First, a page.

Jose Valverde Rumors
Just about anything could happen between Memorial Day and the beginning of November, when the Tigers have to decide whether to exercise their $9MM option for Jose Valverde. Injuries, trades and the performance of other Detroit relievers could affect the Tigers’ willingness to commit to another year of Valverde, so consider this an early and imprecise look at the closer’s option.
What’s unlikely to change for the 33-year-old is his profile as a hard-throwing right-hander who strikes lots of people out, allows more than his share of walks and works in and out of jams for saves. Since becoming Arizona’s full-time closer in 2007, that’s essentially what Valverde has offered and it doesn’t figure to change in the next five months.
So far in 2011, Valverde has a 3.52 ERA (3.53 xFIP) with 12 saves, 9.0 K/9 and 3.9 BB/9. His fastball has averaged 94 mph and he has a 41.3 % ground ball rate through 23 frames.
Those are respectable numbers, but they’re not enough to command $30MM-plus on the open market, as Rafael Soriano and Mariano Rivera did last offseason. Valverde compares better with the likes of Kevin Gregg, Bobby Jenks and J.J. Putz, who signed two-year deals in the $10-12MM range last year.
Those contracts are worth $5-6MM per season, which makes $9MM seem like a lot for one year of Valverde (unlike most club options this one has no buyout). Plus, there will be even more selection than usual for teams seeking relief this winter, because there’s a deep class of free agent relievers.
Yet it seems unlikely that the Tigers will shy away from Valverde’s option if they believe he’s the best option for them. GM Dave Dombrowski, who’s in a contract year of his own, has shown that he’s willing to move quickly to secure the players he wants, even if it means spending aggressively.
Last offseason, for example, he signed Joaquin Benoit in mid-November instead of waiting for bargains. That particular deal hasn’t worked out to this point, but it shows that Dombrowski tends to pursue the players he wants, instead of waiting the market out for bargains (Dombrowski also locked Jhonny Peralta, Brandon Inge and Victor Martinez by Thanksgiving).
There’s no question that $9MM is on the steep side for one season of relief pitching. Plus, the Tigers could potentially obtain draft picks by turning down the option, offering arbitration and allowing Valverde to sign elsewhere. For a team that has given up its share of high draft picks in recent years, collecting an extra pick or two would likely have appeal.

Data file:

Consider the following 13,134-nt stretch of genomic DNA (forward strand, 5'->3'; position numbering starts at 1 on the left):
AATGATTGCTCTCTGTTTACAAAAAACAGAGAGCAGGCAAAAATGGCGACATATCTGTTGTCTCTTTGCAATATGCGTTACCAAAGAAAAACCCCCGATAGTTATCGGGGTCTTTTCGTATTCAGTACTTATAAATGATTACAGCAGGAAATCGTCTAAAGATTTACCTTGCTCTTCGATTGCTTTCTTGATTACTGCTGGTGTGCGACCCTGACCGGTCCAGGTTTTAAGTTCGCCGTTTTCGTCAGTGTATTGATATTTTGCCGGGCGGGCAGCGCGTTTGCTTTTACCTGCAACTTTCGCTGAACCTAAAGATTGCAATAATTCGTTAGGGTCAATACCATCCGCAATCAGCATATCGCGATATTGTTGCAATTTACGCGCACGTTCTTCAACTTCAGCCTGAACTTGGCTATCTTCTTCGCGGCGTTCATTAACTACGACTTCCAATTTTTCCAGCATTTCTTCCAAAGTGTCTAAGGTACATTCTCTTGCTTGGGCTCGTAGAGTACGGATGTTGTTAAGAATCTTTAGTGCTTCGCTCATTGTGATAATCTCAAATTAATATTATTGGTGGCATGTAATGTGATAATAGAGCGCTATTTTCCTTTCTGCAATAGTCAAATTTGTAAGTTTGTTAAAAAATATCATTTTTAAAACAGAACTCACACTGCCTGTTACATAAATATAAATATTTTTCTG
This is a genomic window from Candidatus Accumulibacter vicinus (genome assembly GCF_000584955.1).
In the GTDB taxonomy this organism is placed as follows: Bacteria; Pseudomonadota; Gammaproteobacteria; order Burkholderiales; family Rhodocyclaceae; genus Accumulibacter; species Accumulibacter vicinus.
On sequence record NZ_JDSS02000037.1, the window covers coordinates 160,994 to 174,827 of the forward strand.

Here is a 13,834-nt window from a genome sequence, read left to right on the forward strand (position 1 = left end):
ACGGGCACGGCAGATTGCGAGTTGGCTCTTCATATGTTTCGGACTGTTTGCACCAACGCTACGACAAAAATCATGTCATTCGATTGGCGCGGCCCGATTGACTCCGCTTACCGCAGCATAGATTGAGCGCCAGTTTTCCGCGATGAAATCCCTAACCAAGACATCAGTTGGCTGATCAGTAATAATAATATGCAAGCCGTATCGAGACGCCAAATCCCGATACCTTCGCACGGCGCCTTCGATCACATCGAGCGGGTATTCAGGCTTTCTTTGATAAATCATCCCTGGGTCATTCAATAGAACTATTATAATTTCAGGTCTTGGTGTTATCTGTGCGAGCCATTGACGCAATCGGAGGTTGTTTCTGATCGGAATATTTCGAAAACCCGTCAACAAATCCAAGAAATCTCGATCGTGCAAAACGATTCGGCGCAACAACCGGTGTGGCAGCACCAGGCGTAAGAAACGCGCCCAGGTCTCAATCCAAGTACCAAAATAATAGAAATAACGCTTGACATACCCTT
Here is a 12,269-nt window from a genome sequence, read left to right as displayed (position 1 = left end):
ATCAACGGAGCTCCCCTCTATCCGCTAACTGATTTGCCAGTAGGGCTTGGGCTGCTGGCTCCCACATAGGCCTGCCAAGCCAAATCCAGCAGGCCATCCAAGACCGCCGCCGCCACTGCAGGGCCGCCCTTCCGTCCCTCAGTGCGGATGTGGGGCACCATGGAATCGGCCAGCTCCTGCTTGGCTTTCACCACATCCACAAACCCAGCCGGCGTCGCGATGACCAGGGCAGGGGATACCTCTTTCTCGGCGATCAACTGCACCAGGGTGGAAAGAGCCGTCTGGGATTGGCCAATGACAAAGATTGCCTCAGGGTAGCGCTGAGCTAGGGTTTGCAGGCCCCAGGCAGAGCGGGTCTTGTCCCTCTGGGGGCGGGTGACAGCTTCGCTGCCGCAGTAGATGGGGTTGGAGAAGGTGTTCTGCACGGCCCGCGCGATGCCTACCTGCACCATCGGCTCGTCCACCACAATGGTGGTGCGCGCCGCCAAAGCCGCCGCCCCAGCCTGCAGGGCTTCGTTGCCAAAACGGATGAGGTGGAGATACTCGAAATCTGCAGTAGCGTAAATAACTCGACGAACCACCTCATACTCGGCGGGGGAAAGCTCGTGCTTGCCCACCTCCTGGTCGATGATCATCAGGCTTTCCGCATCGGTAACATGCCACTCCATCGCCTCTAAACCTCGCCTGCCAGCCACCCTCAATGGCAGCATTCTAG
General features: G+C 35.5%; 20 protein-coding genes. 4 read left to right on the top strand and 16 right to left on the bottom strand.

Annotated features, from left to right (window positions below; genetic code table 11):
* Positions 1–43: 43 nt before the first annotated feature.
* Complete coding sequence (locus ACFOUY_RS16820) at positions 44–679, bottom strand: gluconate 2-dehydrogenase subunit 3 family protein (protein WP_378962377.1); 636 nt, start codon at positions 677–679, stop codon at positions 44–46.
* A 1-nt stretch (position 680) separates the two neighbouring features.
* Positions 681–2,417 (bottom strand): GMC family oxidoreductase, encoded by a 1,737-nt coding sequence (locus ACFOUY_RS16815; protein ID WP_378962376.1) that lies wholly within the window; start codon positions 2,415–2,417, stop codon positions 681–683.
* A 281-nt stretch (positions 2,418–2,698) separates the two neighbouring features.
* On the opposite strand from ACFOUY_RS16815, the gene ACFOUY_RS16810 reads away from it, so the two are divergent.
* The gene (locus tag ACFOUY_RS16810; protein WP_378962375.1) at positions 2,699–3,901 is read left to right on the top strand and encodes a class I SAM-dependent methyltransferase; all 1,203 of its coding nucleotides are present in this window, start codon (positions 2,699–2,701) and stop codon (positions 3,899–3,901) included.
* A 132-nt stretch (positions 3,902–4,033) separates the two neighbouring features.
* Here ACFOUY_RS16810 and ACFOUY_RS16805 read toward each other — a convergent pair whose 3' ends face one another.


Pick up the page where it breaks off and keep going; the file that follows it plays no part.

As a result, the Tigers don’t figure to keep Valverde around for $9MM unless they’re convinced in his ability to perform at an elite level in 2012. But if the Tigers decide he’s the person they want in high-leverage situations next year, it's hard to imagine that an inflated salary would prevent them from keeping their closer for another season.
Photo courtesy Icon SMI.
Teams like the Yankees and White Sox are already encountering bullpen problems and it won’t be long before other clubs are looking for relief help as well. The Yankees aren’t optimistic about the current relief market, while Chicago’s search for an effective closer has manager Ozzie Guillen dreaming of Bobby Thigpen. As one GM points out to ESPN.com’s Buster Olney, lots of teams will be looking for bullpen help this summer and lots of effective pitchers should eventually become available.
Unless Heath Bell takes a massive discount to stay in San Diego, Olney suggests the Padres will deal him. The White Sox should be considered the early favorites to land Bell, Olney says.
Jonathan Broxton, Francisco Rodriguez and the Blue Jays and Rays relievers could also become available this summer. Jose Valverde will probably stay in Detroit unless the Tigers fall far out of the race, but Michael Wuertz (now on the disabled list) could be on the block even if Oakland contends.
Links for Sunday....